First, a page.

Field Sobriety Tests


Back in 1975 the National Highway Traffic Safety Administration (NHTSA) gave a grant to the Southern California Research Institute and namely a Dr. M. Burns.  Dr. Burns took 6 of the then currently used Field Sobriety Test and tested which ones had any accuracy in determining if a person’s blood alcohol level was .10 or greater.

The study yielded three field sobriety test. The Horizontal Gaze Nystagmus (HGN), Walk and Turn (WAT), and the One Leg Stand (OLS). These 3 FST’s came to be known as “standardized” field sobriety tests, or SFST.  The word “standardized” means that in order for the FST to be of any validity, the test MUST be given exactly the same each and every time. A good example of “standardized” is a McDonald’s hamburger, whether you buy one in Los Angeles or Japan that hamburger is going to be exactly the same, or as we say, “standardized”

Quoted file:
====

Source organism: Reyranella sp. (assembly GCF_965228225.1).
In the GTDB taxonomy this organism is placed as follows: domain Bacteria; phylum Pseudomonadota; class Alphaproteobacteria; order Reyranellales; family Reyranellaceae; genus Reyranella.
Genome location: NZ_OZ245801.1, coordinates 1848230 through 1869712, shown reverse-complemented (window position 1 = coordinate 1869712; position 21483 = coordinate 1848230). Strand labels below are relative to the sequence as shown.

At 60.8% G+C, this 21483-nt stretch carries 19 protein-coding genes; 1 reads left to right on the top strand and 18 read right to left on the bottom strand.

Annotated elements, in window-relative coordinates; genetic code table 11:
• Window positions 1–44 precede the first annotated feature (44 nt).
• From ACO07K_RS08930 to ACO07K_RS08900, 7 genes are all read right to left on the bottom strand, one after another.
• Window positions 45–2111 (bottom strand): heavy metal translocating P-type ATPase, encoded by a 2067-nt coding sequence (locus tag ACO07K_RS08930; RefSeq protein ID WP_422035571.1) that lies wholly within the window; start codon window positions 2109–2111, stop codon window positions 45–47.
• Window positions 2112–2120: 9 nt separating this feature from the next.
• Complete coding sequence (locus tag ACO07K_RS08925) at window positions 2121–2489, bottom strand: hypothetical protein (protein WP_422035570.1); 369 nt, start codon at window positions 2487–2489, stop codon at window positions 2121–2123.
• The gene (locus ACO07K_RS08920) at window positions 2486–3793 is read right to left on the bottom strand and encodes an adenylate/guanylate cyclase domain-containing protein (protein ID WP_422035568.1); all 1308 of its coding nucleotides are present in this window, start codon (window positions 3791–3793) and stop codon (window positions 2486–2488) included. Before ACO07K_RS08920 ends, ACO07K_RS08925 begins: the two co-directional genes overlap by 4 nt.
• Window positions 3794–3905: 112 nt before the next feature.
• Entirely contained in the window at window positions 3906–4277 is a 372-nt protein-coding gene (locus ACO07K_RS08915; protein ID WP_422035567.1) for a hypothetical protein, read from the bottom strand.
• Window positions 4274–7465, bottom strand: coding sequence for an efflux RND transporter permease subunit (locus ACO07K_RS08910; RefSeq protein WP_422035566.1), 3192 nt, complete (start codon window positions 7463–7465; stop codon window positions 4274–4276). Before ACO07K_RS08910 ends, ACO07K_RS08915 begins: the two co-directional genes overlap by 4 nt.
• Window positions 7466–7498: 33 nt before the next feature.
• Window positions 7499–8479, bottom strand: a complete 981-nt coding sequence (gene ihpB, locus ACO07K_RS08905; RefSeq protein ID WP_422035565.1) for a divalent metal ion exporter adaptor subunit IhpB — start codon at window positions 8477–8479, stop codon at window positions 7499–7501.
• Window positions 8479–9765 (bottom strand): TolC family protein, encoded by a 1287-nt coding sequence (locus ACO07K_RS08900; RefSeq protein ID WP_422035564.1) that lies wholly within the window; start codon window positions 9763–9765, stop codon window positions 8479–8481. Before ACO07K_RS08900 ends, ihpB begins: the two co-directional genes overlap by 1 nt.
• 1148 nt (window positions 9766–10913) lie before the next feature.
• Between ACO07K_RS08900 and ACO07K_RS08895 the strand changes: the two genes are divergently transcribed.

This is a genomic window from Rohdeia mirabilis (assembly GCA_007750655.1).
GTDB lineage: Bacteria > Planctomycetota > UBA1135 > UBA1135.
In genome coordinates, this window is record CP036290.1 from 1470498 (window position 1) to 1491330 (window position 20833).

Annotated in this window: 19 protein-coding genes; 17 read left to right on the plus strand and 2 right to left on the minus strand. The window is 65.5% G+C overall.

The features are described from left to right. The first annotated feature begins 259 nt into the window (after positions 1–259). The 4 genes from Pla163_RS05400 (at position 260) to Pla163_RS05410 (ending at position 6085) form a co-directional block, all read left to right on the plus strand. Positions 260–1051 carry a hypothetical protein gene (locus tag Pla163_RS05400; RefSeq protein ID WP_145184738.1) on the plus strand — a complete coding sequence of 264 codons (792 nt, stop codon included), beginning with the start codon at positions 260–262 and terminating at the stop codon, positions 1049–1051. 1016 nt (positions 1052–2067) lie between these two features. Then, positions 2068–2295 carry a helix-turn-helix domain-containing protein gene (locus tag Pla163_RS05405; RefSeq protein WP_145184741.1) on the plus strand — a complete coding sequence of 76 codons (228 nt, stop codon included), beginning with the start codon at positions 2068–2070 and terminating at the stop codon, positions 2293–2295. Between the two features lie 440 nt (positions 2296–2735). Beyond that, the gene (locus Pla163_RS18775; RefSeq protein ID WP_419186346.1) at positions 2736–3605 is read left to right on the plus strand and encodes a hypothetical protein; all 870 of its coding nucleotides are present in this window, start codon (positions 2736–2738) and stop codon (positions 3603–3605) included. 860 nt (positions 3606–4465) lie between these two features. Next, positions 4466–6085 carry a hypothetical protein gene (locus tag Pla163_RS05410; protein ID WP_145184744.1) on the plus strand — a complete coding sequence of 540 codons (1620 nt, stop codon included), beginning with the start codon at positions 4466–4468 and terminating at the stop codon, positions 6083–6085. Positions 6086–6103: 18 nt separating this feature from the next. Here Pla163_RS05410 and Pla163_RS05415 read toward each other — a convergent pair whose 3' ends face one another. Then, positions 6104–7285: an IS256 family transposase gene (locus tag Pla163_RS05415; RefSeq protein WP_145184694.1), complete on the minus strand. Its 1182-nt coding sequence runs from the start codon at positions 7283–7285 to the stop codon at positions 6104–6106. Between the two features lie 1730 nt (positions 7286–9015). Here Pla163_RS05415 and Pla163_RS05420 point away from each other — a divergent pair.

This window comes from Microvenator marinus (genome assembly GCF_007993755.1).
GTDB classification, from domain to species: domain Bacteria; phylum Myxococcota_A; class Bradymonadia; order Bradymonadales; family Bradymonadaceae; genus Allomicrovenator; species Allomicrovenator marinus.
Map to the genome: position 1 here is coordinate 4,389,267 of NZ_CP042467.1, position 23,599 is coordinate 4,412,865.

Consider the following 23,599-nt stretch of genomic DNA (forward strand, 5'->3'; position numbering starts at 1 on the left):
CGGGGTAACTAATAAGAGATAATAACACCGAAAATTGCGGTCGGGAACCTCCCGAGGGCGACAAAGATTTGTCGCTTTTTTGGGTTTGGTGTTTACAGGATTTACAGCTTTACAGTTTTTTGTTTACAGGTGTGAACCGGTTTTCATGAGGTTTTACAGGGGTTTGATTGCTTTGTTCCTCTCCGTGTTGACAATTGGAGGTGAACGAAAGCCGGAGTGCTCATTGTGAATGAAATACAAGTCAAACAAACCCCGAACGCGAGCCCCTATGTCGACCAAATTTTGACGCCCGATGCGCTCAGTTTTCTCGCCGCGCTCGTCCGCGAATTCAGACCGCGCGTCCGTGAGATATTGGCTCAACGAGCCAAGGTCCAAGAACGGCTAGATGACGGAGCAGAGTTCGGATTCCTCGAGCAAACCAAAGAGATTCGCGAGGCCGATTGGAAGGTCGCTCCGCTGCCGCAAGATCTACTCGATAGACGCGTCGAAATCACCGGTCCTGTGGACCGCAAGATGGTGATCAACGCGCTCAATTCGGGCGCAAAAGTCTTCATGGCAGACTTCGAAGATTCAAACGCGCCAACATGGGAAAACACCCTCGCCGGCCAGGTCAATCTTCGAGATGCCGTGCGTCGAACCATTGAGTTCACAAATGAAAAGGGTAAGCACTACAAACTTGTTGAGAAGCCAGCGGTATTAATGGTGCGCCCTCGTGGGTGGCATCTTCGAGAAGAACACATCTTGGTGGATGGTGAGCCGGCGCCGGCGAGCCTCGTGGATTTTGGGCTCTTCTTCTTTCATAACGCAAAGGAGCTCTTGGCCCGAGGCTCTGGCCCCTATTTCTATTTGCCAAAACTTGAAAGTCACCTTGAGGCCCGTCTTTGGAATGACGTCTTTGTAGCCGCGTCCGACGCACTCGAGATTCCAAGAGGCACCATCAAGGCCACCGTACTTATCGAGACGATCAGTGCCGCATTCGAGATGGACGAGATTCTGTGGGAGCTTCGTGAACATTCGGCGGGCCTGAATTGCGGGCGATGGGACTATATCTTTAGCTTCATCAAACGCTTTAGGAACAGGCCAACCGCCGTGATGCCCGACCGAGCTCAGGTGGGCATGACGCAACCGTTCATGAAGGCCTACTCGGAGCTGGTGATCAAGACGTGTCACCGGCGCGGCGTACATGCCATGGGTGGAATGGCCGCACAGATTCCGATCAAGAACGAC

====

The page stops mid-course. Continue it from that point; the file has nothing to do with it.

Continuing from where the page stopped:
In the original study there were 238 participants who had a BAC range from .00 to .15 with some of the folks receiving a placebo drink. In the original study they started with 6 test that were evaluated in determining if a person was over the .10 legal limit.  At the conclusion of the test the officer were only able to make a correct arrest 76% of the time.

What does that mean? that 24% of the time the COPS GOT IT WRONG!.